Everyone wants internet fame, myself included. Perhaps one of the most popular ways to get internet fame today is to hit the front page on Digg, get a billion and twenty five Stumbles (thumbs up) on StumbleUpon.
There are many ways to get internet popularity – but I’ll focus on the two that I think conflict and complement each other the most. Digging and Stumbling upon request from the author (or a friend), or only Digging and Stumbling articles that you genuinely enjoy.
I read over 100 feeds a day – that is hundreds of articles per day, thousands of articles per week and I often get emails from blog authors asking me to Digg or Stumble their posts. For a while there, I was trying to be a “good” online friend and Dugg and Stumbled posts when asked, but I realized that I was sacrificing the value of my vote for the “value” of being a “good” online friend.
Now, I’m practicing Digging and Stumbling posts that I feel are of good quality – do they have great grammar/style/appearance? Does the author have some authority on the subject, or are they just making up posts to generate traffic?
A few things that will turn me off from a post – no matter how interesting the subject matter:
- A lot of grammatical errors; we will all make grammatical errors, but try to minimize them with editing and proofreading. If English is not your first language, have an English-speaking friend read your posts, to make sure that you are using syntax that is used in “real life.” I’ve noticed from teaching English to non-native speakers that English can be difficult to read and write, especially for those who are relatively new to English!
- Does your post make sense? Or are you trying to cram 20 different ideas into one post? It is one thing to have a post that follows a specific theme or to have a post that connects topics like cats, airplanes, SEO and cell phones (unless you know of a cell phone using cat who knows SEO and flew an airplane to New Mexico – but if you honestly do, perhaps you should be hanging out with the cat instead of blogging! 😆 )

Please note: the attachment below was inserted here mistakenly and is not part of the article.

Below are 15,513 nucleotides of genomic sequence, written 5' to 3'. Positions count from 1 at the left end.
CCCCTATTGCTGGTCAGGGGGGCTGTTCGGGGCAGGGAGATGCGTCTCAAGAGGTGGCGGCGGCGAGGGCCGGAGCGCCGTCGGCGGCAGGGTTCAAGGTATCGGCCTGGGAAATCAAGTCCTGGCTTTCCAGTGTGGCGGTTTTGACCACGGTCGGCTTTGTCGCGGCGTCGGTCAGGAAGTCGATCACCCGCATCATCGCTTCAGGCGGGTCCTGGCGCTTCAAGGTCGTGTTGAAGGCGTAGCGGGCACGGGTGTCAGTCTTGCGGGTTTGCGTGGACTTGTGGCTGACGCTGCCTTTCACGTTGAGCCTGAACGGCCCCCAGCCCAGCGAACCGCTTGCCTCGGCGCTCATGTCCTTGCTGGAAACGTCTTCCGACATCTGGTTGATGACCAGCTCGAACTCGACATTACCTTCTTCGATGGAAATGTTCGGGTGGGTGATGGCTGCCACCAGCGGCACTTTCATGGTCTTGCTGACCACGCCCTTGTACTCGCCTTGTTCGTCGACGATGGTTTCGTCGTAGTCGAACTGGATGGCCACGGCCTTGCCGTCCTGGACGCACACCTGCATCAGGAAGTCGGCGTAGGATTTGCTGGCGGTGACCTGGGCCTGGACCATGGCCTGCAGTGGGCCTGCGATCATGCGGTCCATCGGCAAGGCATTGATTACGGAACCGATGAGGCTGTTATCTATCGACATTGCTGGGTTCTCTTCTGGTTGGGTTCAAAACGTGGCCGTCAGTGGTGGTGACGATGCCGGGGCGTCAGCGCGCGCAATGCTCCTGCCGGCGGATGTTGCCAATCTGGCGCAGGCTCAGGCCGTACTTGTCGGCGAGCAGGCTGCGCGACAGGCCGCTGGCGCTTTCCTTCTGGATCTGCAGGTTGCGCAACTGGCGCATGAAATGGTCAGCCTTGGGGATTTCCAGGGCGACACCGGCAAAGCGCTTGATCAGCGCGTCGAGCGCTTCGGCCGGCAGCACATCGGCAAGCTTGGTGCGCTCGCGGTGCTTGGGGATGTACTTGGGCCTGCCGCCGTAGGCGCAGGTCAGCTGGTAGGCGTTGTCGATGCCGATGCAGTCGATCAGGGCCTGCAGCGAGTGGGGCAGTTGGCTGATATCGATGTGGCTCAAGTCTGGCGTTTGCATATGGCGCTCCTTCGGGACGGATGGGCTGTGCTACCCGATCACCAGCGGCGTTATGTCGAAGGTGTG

- Long posts can be informative, helpful and even entertaining. However, break things up a little bit. Don’t use one big paragraph for your entire post – nobody will read that! On the same token, use pictures and bullet points to break up the monotony of a longer article. Write your article so that a reviewer or somene doing a quick “read-by” can quickly acertain the point of your post – and either hang around and read it, or go on elsewhere.
Does Digging and Stumbling posts give you a huge boost in readers/traffic? In a recent discussion about this, Daniel from Hack Your Day says that actually reviewing a Stumbled or Dugg post gives a website up to 400 visitors. Sounds like a lot of people, but only 3-4% of them will become return visitors. That’s 12-16 repeat visitors on average!
I can infer that if you just Digg or Stumble a post, you are not going to generate as much traffic – people want to know what drew you to the article – and if you don’t say a word, they may assume that you just Dugg or Stumbled the post on request, rather than because you really enjoyed it.
Use your Diggs and Stumbles wisely – the value of them may not seem like much – but 12-16 repeat visitors over time can add up to hundreds, perhaps thousands, of new readers per month!
So what say you? Do you Digg and Stumble on Request? Or do you only Digg and Stumble articles that you enjoy or find some value in? Let’s hear it in the comments!